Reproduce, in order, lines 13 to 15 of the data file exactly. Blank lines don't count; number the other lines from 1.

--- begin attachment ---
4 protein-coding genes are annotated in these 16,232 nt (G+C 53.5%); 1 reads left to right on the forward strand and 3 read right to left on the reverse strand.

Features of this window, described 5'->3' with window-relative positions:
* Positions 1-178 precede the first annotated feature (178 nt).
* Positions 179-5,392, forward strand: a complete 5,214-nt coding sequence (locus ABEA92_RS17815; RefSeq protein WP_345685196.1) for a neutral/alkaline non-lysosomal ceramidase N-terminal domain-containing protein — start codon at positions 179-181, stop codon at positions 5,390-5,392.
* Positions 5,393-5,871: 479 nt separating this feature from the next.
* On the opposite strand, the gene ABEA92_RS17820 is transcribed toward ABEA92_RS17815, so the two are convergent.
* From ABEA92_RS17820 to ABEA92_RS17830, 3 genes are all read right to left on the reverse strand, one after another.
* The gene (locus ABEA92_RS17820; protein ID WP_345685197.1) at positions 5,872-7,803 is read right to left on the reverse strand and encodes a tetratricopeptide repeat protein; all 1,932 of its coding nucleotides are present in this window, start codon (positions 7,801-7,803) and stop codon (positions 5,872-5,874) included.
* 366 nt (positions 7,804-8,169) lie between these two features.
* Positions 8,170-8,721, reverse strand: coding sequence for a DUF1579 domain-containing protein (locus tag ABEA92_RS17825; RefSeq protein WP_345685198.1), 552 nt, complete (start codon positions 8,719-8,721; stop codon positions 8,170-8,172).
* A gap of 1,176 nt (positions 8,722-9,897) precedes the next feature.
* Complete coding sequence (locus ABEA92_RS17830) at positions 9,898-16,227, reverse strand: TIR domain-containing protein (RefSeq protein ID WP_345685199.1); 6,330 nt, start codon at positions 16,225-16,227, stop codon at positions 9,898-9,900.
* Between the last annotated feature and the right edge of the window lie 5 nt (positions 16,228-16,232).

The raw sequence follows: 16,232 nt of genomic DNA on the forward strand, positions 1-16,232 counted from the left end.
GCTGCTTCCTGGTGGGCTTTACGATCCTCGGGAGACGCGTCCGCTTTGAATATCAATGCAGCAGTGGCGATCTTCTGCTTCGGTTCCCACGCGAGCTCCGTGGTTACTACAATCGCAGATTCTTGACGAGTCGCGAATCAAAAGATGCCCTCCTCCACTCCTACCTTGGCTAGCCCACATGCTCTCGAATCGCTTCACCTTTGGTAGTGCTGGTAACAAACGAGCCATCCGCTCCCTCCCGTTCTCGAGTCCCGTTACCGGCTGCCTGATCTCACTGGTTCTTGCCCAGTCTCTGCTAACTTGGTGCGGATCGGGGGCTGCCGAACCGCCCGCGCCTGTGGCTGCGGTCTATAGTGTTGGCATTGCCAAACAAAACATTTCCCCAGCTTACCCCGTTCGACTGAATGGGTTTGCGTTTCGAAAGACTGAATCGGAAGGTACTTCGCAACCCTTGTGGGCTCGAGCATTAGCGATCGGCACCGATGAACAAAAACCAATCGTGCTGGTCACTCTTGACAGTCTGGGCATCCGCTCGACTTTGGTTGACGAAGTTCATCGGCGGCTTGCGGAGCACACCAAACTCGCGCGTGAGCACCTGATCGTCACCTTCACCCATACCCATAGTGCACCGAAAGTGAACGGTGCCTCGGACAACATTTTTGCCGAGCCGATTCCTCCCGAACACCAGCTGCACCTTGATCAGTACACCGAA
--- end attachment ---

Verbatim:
* Between the last annotated feature and the right edge of the window lie 5 nt (positions 16,228-16,232).

The raw sequence follows: 16,232 nt of genomic DNA on the forward strand, positions 1-16,232 counted from the left end.
GCTGCTTCCTGGTGGGCTTTACGATCCTCGGGAGACGCGTCCGCTTTGAATATCAATGCAGCAGTGGCGATCTTCTGCTTCGGTTCCCACGCGAGCTCCGTGGTTACTACAATCGCAGATTCTTGACGAGTCGCGAATCAAAAGATGCCCTCCTCCACTCCTACCTTGGCTAGCCCACATGCTCTCGAATCGCTTCACCTTTGGTAGTGCTGGTAACAAACGAGCCATCCGCTCCCTCCCGTTCTCGAGTCCCGTTACCGGCTGCCTGATCTCACTGGTTCTTGCCCAGTCTCTGCTAACTTGGTGCGGATCGGGGGCTGCCGAACCGCCCGCGCCTGTGGCTGCGGTCTATAGTGTTGGCATTGCCAAACAAAACATTTCCCCAGCTTACCCCGTTCGACTGAATGGGTTTGCGTTTCGAAAGACTGAATCGGAAGGTACTTCGCAACCCTTGTGGGCTCGAGCATTAGCGATCGGCACCGATGAACAAAAACCAATCGTGCTGGTCACTCTTGACAGTCTGGGCATCCGCTCGACTTTGGTTGACGAAGTTCATCGGCGGCTTGCGGAGCACACCAAACTCGCGCGTGAGCACCTGATCGTCACCTTCACCCATACCCATAGTGCACCGAAAGTGAACGGTGCCTCGGACAACATTTTTGCCGAGCCGATTCCTCCCGAACACCAGCTGCACCTTGATCAGTACACCGAA